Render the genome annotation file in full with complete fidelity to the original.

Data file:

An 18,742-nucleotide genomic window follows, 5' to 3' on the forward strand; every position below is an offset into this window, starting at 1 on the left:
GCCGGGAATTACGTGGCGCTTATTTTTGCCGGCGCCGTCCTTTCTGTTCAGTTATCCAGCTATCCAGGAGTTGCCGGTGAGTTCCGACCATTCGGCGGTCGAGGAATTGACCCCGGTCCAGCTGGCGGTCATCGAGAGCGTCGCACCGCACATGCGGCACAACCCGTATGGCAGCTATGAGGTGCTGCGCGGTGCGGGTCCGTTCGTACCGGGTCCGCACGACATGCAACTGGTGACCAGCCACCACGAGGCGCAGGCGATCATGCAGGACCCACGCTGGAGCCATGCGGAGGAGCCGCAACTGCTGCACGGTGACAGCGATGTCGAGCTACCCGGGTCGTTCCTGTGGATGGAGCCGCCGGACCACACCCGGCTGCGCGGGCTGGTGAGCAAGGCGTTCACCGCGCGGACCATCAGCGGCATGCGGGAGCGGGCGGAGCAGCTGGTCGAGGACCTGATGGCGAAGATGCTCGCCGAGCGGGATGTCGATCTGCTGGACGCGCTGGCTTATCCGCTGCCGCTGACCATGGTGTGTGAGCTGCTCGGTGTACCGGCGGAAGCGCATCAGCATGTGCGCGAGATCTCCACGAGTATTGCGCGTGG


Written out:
An 18,742-nucleotide genomic window follows, 5' to 3' on the forward strand; every position below is an offset into this window, starting at 1 on the left:
GCCGGGAATTACGTGGCGCTTATTTTTGCCGGCGCCGTCCTTTCTGTTCAGTTATCCAGCTATCCAGGAGTTGCCGGTGAGTTCCGACCATTCGGCGGTCGAGGAATTGACCCCGGTCCAGCTGGCGGTCATCGAGAGCGTCGCACCGCACATGCGGCACAACCCGTATGGCAGCTATGAGGTGCTGCGCGGTGCGGGTCCGTTCGTACCGGGTCCGCACGACATGCAACTGGTGACCAGCCACCACGAGGCGCAGGCGATCATGCAGGACCCACGCTGGAGCCATGCGGAGGAGCCGCAACTGCTGCACGGTGACAGCGATGTCGAGCTACCCGGGTCGTTCCTGTGGATGGAGCCGCCGGACCACACCCGGCTGCGCGGGCTGGTGAGCAAGGCGTTCACCGCGCGGACCATCAGCGGCATGCGGGAGCGGGCGGAGCAGCTGGTCGAGGACCTGATGGCGAAGATGCTCGCCGAGCGGGATGTCGATCTGCTGGACGCGCTGGCTTATCCGCTGCCGCTGACCATGGTGTGTGAGCTGCTCGGTGTACCGGCGGAAGCGCATCAGCATGTGCGCGAGATCTCCACGAGTATTGCGCGTGG